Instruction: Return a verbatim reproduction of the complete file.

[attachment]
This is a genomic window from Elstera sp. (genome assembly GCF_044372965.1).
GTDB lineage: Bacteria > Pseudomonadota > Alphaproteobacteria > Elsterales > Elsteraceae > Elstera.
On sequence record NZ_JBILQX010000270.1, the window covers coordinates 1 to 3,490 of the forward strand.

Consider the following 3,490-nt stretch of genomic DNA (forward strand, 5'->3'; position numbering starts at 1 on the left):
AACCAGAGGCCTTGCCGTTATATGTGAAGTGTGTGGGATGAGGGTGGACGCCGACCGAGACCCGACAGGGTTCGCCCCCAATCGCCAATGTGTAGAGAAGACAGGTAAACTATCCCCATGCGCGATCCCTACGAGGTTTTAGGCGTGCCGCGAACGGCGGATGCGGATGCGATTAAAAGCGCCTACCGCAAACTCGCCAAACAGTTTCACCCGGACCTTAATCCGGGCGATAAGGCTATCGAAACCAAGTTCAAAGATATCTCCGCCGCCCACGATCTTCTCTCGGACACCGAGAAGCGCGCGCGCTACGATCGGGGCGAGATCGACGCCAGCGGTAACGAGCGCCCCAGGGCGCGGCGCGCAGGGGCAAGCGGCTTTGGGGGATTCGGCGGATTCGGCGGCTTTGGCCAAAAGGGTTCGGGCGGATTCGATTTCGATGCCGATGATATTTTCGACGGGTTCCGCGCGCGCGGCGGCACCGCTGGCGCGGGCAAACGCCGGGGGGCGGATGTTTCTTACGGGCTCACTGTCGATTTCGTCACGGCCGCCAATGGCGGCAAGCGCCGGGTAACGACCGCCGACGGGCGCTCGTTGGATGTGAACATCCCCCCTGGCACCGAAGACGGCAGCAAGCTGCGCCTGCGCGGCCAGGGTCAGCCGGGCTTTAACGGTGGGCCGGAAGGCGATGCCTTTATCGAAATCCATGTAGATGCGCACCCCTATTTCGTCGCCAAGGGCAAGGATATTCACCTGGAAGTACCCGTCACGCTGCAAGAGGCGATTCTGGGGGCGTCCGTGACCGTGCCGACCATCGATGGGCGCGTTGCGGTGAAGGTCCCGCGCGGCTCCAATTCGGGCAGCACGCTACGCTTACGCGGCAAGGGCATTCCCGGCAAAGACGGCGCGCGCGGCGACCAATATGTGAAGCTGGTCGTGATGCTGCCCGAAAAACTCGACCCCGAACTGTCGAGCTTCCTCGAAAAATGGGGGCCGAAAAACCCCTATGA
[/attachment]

This is a genomic window from Elstera sp. (genome assembly GCF_044372965.1).
GTDB lineage: Bacteria > Pseudomonadota > Alphaproteobacteria > Elsterales > Elsteraceae > Elstera.
On sequence record NZ_JBILQX010000270.1, the window covers coordinates 1 to 3,490 of the forward strand.

Consider the following 3,490-nt stretch of genomic DNA (forward strand, 5'->3'; position numbering starts at 1 on the left):
AACCAGAGGCCTTGCCGTTATATGTGAAGTGTGTGGGATGAGGGTGGACGCCGACCGAGACCCGACAGGGTTCGCCCCCAATCGCCAATGTGTAGAGAAGACAGGTAAACTATCCCCATGCGCGATCCCTACGAGGTTTTAGGCGTGCCGCGAACGGCGGATGCGGATGCGATTAAAAGCGCCTACCGCAAACTCGCCAAACAGTTTCACCCGGACCTTAATCCGGGCGATAAGGCTATCGAAACCAAGTTCAAAGATATCTCCGCCGCCCACGATCTTCTCTCGGACACCGAGAAGCGCGCGCGCTACGATCGGGGCGAGATCGACGCCAGCGGTAACGAGCGCCCCAGGGCGCGGCGCGCAGGGGCAAGCGGCTTTGGGGGATTCGGCGGATTCGGCGGCTTTGGCCAAAAGGGTTCGGGCGGATTCGATTTCGATGCCGATGATATTTTCGACGGGTTCCGCGCGCGCGGCGGCACCGCTGGCGCGGGCAAACGCCGGGGGGCGGATGTTTCTTACGGGCTCACTGTCGATTTCGTCACGGCCGCCAATGGCGGCAAGCGCCGGGTAACGACCGCCGACGGGCGCTCGTTGGATGTGAACATCCCCCCTGGCACCGAAGACGGCAGCAAGCTGCGCCTGCGCGGCCAGGGTCAGCCGGGCTTTAACGGTGGGCCGGAAGGCGATGCCTTTATCGAAATCCATGTAGATGCGCACCCCTATTTCGTCGCCAAGGGCAAGGATATTCACCTGGAAGTACCCGTCACGCTGCAAGAGGCGATTCTGGGGGCGTCCGTGACCGTGCCGACCATCGATGGGCGCGTTGCGGTGAAGGTCCCGCGCGGCTCCAATTCGGGCAGCACGCTACGCTTACGCGGCAAGGGCATTCCCGGCAAAGACGGCGCGCGCGGCGACCAATATGTGAAGCTGGTCGTGATGCTGCCCGAAAAACTCGACCCCGAACTGTCGAGCTTCCTCGAAAAATGGGGGCCGAAAAACCCCTATGA